XaaS (Anything-as-a-Service) models offer companies unprecedented opportunities to scale up, provide new products and offer a better, more tailored experience to customers, therefore enabling monetization of new revenue streams.  A few examples:

  • Software-as-a-Service
  • Electricity-as-a-Service
  • Solar power-as-a-Service
  • Charging-as-a-Service
  • Clean water-as-a-Service
  • Waste water treatment-as-a-Service
  • Storage-as-a-Service
  • DisasterRecovery-as-a-Service

Legacy vs. Data: what’s more beneficial for Utilities?

Utilities are now facing a very complex challenge. On one hand, they need to reduce the cost structure of their legacy install-base, and optimize and rationalize their global digital footprint.

On the other hand, they should also use this unique opportunity to leverage their long operational history, acquired knowledge, and ability to utilize their most valuable digital asset: data.

On the brink of the new era, one thing that is certain is the need to form close partnerships between business and technology. Increasing technology’s impact on business requires integration, collaboration and understanding between the technologists and business executives.

Digitalization: main areas to address

As far as the discussed transformative processes go, they concern three broad themes:

Industrialization and focus on unit cost and productivity

We observe huge growth of private and public clouds. Businesses followed a journey from dispersed or fragmented data, through centralizing data in data centers, eventually moving to the cloud. According to research, out of 100 buy-side firms with AUM of $10-100 billion in Europe and North America, 52% are currently using the cloud, and 28% are considering doing so in the next 12-18 months.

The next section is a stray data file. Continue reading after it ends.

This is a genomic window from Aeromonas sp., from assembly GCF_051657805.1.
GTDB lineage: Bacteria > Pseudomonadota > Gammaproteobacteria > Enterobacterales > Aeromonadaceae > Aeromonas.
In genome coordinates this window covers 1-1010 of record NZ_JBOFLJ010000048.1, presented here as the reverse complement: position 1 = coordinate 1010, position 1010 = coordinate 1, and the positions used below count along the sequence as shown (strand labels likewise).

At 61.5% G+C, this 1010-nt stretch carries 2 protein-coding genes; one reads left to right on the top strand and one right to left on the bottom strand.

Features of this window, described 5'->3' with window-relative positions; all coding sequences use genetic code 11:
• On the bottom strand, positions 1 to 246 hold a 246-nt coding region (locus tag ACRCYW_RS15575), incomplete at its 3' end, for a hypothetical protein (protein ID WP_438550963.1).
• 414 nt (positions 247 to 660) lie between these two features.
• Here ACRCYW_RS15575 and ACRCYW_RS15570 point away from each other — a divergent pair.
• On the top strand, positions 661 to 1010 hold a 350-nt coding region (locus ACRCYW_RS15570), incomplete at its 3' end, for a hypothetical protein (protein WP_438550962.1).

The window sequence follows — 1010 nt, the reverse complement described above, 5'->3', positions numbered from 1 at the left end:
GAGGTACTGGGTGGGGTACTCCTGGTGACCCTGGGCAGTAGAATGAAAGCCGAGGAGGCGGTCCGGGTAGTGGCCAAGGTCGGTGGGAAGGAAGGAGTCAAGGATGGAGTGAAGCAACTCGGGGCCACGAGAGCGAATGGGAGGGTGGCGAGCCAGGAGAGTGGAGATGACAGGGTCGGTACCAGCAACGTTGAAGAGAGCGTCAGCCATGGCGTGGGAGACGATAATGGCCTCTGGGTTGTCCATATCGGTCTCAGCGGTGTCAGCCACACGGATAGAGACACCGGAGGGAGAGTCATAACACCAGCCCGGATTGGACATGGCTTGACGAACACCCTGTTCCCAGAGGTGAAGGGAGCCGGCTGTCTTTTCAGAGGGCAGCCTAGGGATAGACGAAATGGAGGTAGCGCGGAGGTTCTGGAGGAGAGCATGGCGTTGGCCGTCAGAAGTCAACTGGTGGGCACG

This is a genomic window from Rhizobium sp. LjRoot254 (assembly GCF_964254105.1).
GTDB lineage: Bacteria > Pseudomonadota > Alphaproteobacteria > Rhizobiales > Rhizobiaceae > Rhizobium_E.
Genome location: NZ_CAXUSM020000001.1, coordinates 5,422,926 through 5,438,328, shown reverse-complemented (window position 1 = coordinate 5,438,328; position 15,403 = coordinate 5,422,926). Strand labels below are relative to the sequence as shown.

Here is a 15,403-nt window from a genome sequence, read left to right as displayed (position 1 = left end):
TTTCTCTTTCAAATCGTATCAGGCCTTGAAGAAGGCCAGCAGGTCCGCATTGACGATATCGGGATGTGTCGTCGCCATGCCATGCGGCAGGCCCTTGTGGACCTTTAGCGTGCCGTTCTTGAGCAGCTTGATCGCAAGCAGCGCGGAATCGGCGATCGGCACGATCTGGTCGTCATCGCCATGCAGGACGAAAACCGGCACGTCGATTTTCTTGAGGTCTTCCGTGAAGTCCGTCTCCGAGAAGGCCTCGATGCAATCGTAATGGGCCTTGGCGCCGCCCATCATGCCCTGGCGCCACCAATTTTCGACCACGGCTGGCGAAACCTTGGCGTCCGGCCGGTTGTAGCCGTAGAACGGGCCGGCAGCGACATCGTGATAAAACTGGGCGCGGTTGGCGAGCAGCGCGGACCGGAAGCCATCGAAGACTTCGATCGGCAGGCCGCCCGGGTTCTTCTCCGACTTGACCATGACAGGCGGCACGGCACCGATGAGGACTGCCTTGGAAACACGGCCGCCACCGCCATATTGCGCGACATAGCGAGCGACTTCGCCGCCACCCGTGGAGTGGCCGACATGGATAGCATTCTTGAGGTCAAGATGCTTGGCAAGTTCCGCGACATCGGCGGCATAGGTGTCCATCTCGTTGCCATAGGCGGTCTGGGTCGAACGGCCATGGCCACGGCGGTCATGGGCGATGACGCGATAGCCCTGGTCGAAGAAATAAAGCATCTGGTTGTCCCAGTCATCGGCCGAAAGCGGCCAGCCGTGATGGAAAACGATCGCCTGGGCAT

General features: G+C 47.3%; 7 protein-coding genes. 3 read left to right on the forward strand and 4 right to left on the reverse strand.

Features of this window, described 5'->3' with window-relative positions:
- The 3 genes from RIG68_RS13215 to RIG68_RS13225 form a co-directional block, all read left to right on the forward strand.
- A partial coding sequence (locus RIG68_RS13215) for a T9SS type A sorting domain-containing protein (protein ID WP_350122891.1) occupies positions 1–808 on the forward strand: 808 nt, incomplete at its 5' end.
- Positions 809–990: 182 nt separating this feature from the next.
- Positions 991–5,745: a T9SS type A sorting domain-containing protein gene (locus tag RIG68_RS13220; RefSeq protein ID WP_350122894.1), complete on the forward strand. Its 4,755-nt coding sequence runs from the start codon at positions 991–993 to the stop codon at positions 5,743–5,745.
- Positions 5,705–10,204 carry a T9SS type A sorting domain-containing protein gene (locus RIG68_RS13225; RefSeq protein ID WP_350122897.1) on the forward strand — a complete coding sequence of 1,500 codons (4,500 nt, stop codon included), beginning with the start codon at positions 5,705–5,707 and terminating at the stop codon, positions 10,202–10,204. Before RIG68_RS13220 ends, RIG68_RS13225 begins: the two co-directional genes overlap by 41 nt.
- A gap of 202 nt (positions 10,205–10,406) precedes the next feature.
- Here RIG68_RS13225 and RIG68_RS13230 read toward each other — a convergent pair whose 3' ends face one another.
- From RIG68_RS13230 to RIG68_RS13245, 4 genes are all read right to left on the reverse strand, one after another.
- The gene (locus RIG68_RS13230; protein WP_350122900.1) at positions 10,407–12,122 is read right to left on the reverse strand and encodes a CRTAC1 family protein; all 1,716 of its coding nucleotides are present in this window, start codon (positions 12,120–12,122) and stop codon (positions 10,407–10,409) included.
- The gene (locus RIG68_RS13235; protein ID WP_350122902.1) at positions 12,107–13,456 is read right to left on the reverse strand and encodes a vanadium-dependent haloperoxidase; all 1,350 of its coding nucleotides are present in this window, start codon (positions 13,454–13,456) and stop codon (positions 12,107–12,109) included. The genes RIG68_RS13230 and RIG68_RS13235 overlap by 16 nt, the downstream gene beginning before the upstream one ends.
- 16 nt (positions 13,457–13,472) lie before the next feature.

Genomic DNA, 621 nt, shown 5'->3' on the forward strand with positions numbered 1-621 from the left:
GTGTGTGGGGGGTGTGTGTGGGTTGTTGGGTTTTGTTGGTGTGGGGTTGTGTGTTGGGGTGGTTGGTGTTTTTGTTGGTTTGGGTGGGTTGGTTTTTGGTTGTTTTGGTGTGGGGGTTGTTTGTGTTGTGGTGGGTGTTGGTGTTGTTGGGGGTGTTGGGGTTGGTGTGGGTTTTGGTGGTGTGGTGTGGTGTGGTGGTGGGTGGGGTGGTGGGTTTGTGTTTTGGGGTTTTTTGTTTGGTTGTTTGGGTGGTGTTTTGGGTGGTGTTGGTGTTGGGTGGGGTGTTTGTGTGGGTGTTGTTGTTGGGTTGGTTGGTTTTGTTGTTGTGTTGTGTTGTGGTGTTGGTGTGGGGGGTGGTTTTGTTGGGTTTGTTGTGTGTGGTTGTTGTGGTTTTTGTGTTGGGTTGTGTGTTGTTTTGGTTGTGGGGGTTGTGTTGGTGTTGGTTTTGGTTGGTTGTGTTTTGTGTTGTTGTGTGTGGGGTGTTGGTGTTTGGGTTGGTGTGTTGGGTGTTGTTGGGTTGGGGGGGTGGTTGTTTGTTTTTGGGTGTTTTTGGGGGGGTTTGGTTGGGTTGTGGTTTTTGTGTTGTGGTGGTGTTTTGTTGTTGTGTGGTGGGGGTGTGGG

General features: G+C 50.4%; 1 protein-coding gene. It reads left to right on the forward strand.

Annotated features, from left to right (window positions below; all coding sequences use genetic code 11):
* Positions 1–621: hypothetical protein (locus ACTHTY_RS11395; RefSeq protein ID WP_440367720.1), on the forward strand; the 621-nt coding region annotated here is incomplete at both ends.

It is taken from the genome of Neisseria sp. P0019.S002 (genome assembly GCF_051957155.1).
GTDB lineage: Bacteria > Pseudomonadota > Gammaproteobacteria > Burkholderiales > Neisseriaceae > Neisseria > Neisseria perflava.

Another interesting subject is the use of big data and machine learning (ML), the development of which will lead to enhanced forecasting, especially when it comes to examining patterns and trends (such as peaks and troughs in utility demand).

Customer-centric models

The initiatives that provide a more customer-centric experience (CX and hyper-personalization) are proving that, thanks to this approach, engagement is more intuitive and tailored to each customer’s specific profile.

Aside from this, the company can also benefit from a business ability to launch products more quickly and follow customers’ shifting demands.

Organizational transformation

Organizational transformation refers to the ability of companies and their workforces to adapt, learn, and respond to new opportunities, new risks, and more complex regulations. It leads to building a more agile and responsive organization that is de-layered and focused on learning.

This means that providing the education and skills training to succeed in the digital era is largely the responsibility of industry players. Improving access, opportunities, and affordability of education, learning, and training, ensures that the free enterprise system continues to meet the needs of society.

Growing customer needs, accelerating demand for digitalization, and increasing competition may sound overwhelming, but they don’t need to be. If you’re facing challenges when it comes to digitizing your business, let us help. Contact our FSM team to discover an easier way into this transformation.

Author

Olga Romańska